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Metastatic breast carcinoma: Paclitaxel and Bevacizumab in first-line

A study of Bevacizumab ( Avastin ) plus Paclitaxel chemotherapy in first-line metastatic breast cancer met its primary efficacy endpoint of improving progression-free survival, compared to chemotherapy alone.

Results from an interim analysis of this study showed that patients receiving Bevacizumab plus Paclitaxel doubled the duration of surviving without cancer progression compared to Paclitaxel alone ( or a hazard ratio of 0.50, which is equivalent to a 50 percent reduction in the risk of cancer progression ).

Median progression-free survival was 11 months for patients treated with Bevacizumab plus chemotherapy, compared to six months for patients treated with chemotherapy alone.

At this interim analysis, a 49 percent improvement in the secondary endpoint of overall survival ( or a hazard ratio of 0.67, which is the equivalent of a 33 percent reduction in the risk of death ) was observed.

Survival data continue to mature. In patients with measurable disease, the overall response rate was 28 percent ( 93/330 ) in the Avastin plus chemotherapy arm, a 100 percent increase over the 14 percent ( 45/316 ) observed in the chemotherapy alone arm.

" This is the first successful study to show that the scientific approach of attacking a tumor's blood supply by inhibiting angiogenesis can result in improved outcomes for women with first-line metastatic breast cancer, and the study is particularly important given the magnitude of the improvement seen in progression-free survival, the study's primary endpoint," said Kathy D. Miller, of Indiana University and principal investigator for the study.

The trial was sponsored by the National Cancer Institute ( NCI ), part of the National Institutes of Health ( NIH ), under a Cooperative Research and development Agreement between NCI and Genentech, and conducted by a network of researchers led by the Eastern Cooperative Oncology Group (ECOG).

This Phase III study was a randomized, controlled, multicenter trial that enrolled 722 women with previously untreated metastatic breast cancer.
The patients enrolled in this trial were randomized to receive treatment with Paclitaxel with or without Avastin.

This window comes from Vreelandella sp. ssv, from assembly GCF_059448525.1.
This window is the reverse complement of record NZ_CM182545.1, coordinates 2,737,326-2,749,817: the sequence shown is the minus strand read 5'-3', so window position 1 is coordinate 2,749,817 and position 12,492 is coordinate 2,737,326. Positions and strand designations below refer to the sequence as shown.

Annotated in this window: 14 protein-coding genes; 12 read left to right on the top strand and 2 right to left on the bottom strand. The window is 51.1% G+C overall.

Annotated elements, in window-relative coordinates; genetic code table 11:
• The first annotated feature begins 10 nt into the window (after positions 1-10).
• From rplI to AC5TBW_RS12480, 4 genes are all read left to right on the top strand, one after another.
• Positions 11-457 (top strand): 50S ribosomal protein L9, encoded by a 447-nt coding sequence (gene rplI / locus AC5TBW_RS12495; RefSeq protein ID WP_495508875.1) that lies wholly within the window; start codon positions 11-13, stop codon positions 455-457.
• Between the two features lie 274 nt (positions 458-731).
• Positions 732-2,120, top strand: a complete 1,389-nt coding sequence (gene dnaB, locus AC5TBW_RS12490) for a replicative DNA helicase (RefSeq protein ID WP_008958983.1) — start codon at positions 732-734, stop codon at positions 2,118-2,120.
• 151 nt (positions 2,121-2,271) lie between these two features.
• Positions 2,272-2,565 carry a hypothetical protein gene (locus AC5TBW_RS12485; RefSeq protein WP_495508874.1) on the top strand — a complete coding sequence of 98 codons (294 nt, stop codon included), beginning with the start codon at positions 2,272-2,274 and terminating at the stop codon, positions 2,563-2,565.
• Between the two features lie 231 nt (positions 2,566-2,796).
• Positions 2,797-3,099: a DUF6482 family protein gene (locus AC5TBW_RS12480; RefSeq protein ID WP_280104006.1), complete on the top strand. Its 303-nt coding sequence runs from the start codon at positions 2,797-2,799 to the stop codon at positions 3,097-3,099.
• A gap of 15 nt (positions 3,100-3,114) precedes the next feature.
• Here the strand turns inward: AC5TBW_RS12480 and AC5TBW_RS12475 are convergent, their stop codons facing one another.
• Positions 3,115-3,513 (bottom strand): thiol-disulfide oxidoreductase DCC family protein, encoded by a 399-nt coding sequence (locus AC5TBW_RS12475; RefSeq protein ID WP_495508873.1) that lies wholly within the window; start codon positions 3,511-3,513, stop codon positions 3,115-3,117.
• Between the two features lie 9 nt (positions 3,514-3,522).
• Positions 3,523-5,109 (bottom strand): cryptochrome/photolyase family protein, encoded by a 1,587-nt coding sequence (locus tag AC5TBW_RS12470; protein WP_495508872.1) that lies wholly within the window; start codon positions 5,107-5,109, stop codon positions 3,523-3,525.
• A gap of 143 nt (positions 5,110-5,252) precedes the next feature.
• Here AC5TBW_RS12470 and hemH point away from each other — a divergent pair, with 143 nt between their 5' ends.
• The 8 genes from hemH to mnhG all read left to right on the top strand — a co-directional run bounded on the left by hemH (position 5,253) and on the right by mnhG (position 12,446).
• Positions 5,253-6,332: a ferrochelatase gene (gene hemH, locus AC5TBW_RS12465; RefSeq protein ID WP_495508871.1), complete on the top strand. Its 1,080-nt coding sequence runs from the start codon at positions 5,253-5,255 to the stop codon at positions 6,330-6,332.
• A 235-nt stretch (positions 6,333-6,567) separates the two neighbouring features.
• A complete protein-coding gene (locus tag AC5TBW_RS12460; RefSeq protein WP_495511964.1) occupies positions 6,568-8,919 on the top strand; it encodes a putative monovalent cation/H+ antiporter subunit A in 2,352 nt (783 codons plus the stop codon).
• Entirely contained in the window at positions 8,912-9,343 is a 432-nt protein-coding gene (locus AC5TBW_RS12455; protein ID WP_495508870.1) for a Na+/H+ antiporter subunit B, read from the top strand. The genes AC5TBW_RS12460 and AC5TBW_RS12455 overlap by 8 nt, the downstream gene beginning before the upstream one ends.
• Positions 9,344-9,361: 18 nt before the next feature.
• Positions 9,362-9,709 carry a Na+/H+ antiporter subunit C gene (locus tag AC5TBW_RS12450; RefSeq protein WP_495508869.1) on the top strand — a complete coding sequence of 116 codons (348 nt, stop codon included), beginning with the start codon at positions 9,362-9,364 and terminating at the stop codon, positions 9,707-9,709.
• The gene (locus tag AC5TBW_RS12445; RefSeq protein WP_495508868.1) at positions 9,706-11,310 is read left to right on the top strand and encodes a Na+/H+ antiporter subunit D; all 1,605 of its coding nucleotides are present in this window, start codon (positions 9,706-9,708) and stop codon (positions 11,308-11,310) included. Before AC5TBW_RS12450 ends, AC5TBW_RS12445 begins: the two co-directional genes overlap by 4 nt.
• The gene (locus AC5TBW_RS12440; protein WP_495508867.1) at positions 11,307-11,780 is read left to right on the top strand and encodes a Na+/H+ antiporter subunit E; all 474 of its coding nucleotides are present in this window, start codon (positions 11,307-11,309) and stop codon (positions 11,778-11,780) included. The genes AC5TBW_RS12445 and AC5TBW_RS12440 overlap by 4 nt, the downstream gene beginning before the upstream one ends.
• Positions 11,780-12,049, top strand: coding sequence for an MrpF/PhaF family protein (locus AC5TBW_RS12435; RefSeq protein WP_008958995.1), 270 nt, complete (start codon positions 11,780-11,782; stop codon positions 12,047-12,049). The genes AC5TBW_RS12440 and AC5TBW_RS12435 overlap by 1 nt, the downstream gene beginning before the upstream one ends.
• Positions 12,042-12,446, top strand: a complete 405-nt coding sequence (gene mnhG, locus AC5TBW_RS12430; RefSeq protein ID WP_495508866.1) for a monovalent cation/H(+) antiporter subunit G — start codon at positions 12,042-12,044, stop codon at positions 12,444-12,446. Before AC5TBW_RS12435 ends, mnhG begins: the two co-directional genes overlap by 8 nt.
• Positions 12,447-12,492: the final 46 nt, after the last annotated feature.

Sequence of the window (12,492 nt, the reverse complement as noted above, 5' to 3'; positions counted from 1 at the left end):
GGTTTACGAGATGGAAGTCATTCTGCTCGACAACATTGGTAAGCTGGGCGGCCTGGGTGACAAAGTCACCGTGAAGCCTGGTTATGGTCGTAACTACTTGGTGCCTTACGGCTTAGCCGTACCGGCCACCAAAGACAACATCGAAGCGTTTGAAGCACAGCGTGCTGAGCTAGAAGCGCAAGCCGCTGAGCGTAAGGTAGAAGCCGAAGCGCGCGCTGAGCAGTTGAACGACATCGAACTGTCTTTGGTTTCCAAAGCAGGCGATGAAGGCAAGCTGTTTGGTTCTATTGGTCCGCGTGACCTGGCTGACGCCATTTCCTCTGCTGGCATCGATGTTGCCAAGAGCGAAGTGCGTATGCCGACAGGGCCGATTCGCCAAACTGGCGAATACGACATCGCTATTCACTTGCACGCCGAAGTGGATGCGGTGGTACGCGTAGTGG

Patients with HER2-positive metastatic breast cancer were not enrolled in the study unless they had received prior treatment with Herceptin ( Trastuzumab ) or were unable to receive treatment with Herceptin.
Patients who had received adjuvant Paclitaxel within the previous 12 months and patients with a prior history of blood clots or who were receiving blood thinners were also excluded from the study.

Bevacizumab is a therapeutic antibody designed to inhibit Vascular Endothelial Growth Factor ( VEGF ), a protein that plays an important role in tumor angiogenesis and maintenance of existing tumor vessels.

A preliminary assessment of safety showed that Grade 3/4 adverse events that occurred more often in the Avastin arm included neuropathy, hypertension and proteinuria.
Neuropathy, which is known to be associated with duration of Paclitaxel therapy, occurred in 21 percent of patients in the Avastin plus chemotherapy arm and in 14 percent of patients in the chemotherapy alone arm.
Hypertension occurred in 13 percent of patients treated with Avastin plus chemotherapy and in no patients who received chemotherapy alone.
Proteinuria occurred in 2 percent of patients in the Avastin plus chemotherapy arm compared to no patients in the chemotherapy alone arm.
One patient in the Avastin plus chemotherapy arm developed symptomatic congestive heart failure ( CHF ).
Additional adverse events were similar between the two treatment arms.
Serious bleeding and blood clots were rare in this study.

According to the American Cancer Society, an estimated 211,240 women will be diagnosed with breast cancer and approximately 40,000 women will die of the disease in the United States in 2005.
Breast cancer is the most prevalent form of cancer among women in the United States.

Source: 41st Annual Meeting of the American Society of Clinical Oncology ( ASCO ), 2005